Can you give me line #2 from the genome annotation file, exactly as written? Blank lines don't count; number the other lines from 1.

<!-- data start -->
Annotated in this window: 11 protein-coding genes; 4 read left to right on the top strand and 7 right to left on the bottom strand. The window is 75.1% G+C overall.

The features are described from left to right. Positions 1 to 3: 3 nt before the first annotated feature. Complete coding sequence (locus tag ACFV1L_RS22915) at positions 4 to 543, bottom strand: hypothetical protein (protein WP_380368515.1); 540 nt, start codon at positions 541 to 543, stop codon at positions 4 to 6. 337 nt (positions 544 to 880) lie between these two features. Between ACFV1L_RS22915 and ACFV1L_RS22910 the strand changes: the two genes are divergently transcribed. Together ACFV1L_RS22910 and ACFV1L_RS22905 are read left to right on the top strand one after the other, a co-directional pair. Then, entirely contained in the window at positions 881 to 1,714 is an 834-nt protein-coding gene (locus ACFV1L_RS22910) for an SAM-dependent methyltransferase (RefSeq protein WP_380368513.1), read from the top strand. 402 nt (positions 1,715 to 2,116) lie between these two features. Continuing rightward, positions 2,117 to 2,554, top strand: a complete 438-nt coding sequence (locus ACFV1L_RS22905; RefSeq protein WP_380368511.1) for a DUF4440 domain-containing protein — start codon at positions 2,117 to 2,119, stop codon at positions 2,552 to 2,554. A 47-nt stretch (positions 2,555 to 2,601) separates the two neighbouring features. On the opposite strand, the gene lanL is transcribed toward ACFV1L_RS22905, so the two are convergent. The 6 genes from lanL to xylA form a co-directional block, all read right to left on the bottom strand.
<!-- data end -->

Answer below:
The features are described from left to right. Positions 1 to 3: 3 nt before the first annotated feature. Complete coding sequence (locus tag ACFV1L_RS22915) at positions 4 to 543, bottom strand: hypothetical protein (protein WP_380368515.1); 540 nt, start codon at positions 541 to 543, stop codon at positions 4 to 6. 337 nt (positions 544 to 880) lie between these two features. Between ACFV1L_RS22915 and ACFV1L_RS22910 the strand changes: the two genes are divergently transcribed. Together ACFV1L_RS22910 and ACFV1L_RS22905 are read left to right on the top strand one after the other, a co-directional pair. Then, entirely contained in the window at positions 881 to 1,714 is an 834-nt protein-coding gene (locus ACFV1L_RS22910) for an SAM-dependent methyltransferase (RefSeq protein WP_380368513.1), read from the top strand. 402 nt (positions 1,715 to 2,116) lie between these two features. Continuing rightward, positions 2,117 to 2,554, top strand: a complete 438-nt coding sequence (locus ACFV1L_RS22905; RefSeq protein WP_380368511.1) for a DUF4440 domain-containing protein — start codon at positions 2,117 to 2,119, stop codon at positions 2,552 to 2,554. A 47-nt stretch (positions 2,555 to 2,601) separates the two neighbouring features. On the opposite strand, the gene lanL is transcribed toward ACFV1L_RS22905, so the two are convergent. The 6 genes from lanL to xylA form a co-directional block, all read right to left on the bottom strand.